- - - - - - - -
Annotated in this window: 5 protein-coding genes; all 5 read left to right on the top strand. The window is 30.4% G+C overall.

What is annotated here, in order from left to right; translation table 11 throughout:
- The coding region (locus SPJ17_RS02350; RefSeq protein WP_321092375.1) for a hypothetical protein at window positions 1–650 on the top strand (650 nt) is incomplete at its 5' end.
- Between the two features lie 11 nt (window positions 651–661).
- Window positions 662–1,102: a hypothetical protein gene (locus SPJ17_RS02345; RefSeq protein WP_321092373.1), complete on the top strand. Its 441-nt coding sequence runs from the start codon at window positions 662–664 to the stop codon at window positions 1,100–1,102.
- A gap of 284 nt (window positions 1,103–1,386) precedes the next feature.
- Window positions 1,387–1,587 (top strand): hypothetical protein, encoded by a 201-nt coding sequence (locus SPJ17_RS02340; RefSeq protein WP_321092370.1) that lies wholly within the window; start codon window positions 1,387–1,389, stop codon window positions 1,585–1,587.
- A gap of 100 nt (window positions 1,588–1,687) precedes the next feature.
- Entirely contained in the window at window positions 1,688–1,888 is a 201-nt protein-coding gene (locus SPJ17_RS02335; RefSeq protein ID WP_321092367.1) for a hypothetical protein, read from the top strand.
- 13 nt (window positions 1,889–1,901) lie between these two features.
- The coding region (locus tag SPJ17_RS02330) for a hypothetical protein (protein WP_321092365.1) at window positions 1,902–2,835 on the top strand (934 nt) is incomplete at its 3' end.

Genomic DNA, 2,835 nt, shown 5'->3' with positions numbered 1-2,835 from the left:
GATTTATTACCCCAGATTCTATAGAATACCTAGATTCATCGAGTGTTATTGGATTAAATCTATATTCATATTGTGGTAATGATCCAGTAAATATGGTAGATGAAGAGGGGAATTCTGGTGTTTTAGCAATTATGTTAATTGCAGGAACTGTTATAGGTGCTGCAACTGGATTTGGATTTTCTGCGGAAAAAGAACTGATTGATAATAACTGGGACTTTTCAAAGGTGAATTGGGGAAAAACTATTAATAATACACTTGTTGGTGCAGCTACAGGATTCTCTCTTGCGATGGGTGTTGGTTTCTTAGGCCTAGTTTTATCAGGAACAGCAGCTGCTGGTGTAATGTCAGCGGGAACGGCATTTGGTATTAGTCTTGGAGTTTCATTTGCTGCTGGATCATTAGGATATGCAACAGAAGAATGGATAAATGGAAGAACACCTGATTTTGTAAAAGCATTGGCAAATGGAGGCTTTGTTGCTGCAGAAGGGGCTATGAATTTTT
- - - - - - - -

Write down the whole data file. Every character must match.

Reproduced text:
Annotated in this window: 5 protein-coding genes; all 5 read left to right on the top strand. The window is 30.4% G+C overall.

What is annotated here, in order from left to right; translation table 11 throughout:
- The coding region (locus SPJ17_RS02350; RefSeq protein WP_321092375.1) for a hypothetical protein at window positions 1–650 on the top strand (650 nt) is incomplete at its 5' end.
- Between the two features lie 11 nt (window positions 651–661).
- Window positions 662–1,102: a hypothetical protein gene (locus SPJ17_RS02345; RefSeq protein WP_321092373.1), complete on the top strand. Its 441-nt coding sequence runs from the start codon at window positions 662–664 to the stop codon at window positions 1,100–1,102.
- A gap of 284 nt (window positions 1,103–1,386) precedes the next feature.
- Window positions 1,387–1,587 (top strand): hypothetical protein, encoded by a 201-nt coding sequence (locus SPJ17_RS02340; RefSeq protein WP_321092370.1) that lies wholly within the window; start codon window positions 1,387–1,389, stop codon window positions 1,585–1,587.
- A gap of 100 nt (window positions 1,588–1,687) precedes the next feature.
- Entirely contained in the window at window positions 1,688–1,888 is a 201-nt protein-coding gene (locus SPJ17_RS02335; RefSeq protein ID WP_321092367.1) for a hypothetical protein, read from the top strand.
- 13 nt (window positions 1,889–1,901) lie between these two features.
- The coding region (locus tag SPJ17_RS02330) for a hypothetical protein (protein WP_321092365.1) at window positions 1,902–2,835 on the top strand (934 nt) is incomplete at its 3' end.

Genomic DNA, 2,835 nt, shown 5'->3' with positions numbered 1-2,835 from the left:
GATTTATTACCCCAGATTCTATAGAATACCTAGATTCATCGAGTGTTATTGGATTAAATCTATATTCATATTGTGGTAATGATCCAGTAAATATGGTAGATGAAGAGGGGAATTCTGGTGTTTTAGCAATTATGTTAATTGCAGGAACTGTTATAGGTGCTGCAACTGGATTTGGATTTTCTGCGGAAAAAGAACTGATTGATAATAACTGGGACTTTTCAAAGGTGAATTGGGGAAAAACTATTAATAATACACTTGTTGGTGCAGCTACAGGATTCTCTCTTGCGATGGGTGTTGGTTTCTTAGGCCTAGTTTTATCAGGAACAGCAGCTGCTGGTGTAATGTCAGCGGGAACGGCATTTGGTATTAGTCTTGGAGTTTCATTTGCTGCTGGATCATTAGGATATGCAACAGAAGAATGGATAAATGGAAGAACACCTGATTTTGTAAAAGCATTGGCAAATGGAGGCTTTGTTGCTGCAGAAGGGGCTATGAATTTTT